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Post Traumatic Growth
Challenging times can lead to positive changes.
You can use the present moment to release attachments to past memories and make room for a positive future. Yes, you can experience resilience, growth and well-being.
Our mission is to foster Post Traumatic Growth by building Communities for Human Flourishing.
We do this by sharing tools that help you discover meaning and purpose for yourself, and learn how to enjoy life and be resilient, fulfilled and authentic, while feeling safe, calm and fully present.
What Is Developmental Trauma?
What is Developmental Trauma, how it is caused, and how can you transform and transcend it?
Developmental Trauma is similar to, yet different from, Post Traumatic Stress Disorder (PTSD). Other names used to describe Developmental Trauma are:
- Complex Trauma
- Complex PTSD
- Relational Trauma
Unlike PTSD, which is caused by a single traumatic event that happens to an adult, developmental trauma is due to multiple events that happen in childhood.
The terms “Relational Trauma,” “Complex Trauma” or “Complex PTSD” are used to describe the experience of multiple and/or chronic and prolonged, developmentally adverse traumatic events, most often of an interpersonal nature (e.g., sexual or physical abuse, war, community violence) and early-life onset. These exposures often occur within the child’s care-giving system and include physical, emotional, and educational neglect and child maltreatment beginning in early childhood.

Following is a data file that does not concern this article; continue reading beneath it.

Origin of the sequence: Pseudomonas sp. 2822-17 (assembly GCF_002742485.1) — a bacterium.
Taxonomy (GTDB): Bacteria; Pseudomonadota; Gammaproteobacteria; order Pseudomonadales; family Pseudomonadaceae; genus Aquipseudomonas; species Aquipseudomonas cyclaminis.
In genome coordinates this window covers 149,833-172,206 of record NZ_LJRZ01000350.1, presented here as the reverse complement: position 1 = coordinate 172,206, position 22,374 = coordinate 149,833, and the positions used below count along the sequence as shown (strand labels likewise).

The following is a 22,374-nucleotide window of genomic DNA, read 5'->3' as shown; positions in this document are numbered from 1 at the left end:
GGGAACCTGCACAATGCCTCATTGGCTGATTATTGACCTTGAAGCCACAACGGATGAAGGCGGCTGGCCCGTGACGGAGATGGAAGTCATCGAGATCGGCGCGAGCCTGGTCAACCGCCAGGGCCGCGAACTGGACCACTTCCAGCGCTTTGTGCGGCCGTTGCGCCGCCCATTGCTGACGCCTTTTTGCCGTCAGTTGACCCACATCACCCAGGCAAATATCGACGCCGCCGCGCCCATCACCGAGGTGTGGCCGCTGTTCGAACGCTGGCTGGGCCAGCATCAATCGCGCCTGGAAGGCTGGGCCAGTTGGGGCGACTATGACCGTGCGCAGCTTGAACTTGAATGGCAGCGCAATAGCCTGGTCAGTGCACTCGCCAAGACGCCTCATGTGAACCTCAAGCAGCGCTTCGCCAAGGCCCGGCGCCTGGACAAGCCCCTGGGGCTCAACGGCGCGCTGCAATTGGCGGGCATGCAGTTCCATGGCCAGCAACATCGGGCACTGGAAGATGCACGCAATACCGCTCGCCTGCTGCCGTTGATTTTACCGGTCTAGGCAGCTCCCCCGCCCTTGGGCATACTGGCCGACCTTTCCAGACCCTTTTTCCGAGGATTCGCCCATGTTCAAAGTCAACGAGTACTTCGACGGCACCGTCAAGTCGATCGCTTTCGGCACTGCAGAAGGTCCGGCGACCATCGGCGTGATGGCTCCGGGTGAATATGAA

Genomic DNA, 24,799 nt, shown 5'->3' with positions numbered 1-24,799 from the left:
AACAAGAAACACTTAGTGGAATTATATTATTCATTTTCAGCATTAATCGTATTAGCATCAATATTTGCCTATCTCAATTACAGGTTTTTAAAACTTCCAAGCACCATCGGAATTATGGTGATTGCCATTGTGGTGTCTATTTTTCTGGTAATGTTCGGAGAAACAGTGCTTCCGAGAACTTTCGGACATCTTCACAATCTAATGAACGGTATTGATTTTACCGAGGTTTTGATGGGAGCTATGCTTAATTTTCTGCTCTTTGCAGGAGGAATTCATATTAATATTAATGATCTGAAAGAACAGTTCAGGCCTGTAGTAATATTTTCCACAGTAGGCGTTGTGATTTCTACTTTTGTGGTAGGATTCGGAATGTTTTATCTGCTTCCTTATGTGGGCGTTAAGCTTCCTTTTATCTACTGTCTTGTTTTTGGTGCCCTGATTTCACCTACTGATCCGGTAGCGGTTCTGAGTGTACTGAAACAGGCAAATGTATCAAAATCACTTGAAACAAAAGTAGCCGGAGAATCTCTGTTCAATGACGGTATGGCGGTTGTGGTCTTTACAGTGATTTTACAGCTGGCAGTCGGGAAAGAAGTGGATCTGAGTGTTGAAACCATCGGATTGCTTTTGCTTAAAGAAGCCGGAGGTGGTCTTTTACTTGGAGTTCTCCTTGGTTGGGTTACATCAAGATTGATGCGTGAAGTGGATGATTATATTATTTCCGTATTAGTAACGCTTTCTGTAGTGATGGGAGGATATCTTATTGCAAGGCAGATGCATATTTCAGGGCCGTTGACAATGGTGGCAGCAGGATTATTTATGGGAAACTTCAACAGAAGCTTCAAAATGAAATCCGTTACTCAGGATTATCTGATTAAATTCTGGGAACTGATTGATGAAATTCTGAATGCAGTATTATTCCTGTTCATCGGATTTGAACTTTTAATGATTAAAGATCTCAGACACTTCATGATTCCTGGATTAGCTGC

Developmental trauma happens when the child feels physically and psychologically trapped, and develops coping mechanisms in situations where fight or flight does not seem possible.
Survivors of domestic abuse share many of the same challenges as those with developmental trauma, because they too experience repeated traumatic events in situations where they feel trapped.
Facing Adversity, Building Resilience, and Finding Joy
Option B, a recent book by Sheryl Sandberg and Adam Grant, is a deeply compassionate and very constructive description of how those who suffer trauma can face adversity, build resilience, and find joy. The authors provide up-to-date information about tools and methods that can help you use your traumatic experience as a springboard for growth. Of particular interest is their excellent description of the Post-Traumatic Growth Inventory (PTGI) developed by Richard Tedeschi and Lawrence Calhoun.
Option B is well written and easy to understand by the lay-reader. If you want more academic information, you can study the work of Tedeschi & Calhoun.
If you are interested in learning more about how traumatic or life-altering events in your life may have produced growth for you, you can complete an on-line version of the Post-Traumatic Growth Inventory (PTGI).
The questionnaire asks you to identify life-altering events such as disability or job loss, indicate the time elapsed since the event occurred and answer several questions about the degree to which you experience change because of the traumatic event. Your responses to the questions may reflect growth in the five factors that the questionnaire looks at:
- Relating to Others
- New Possibilities
- Personal Strengths
- Spiritual Change
- Appreciation of Life
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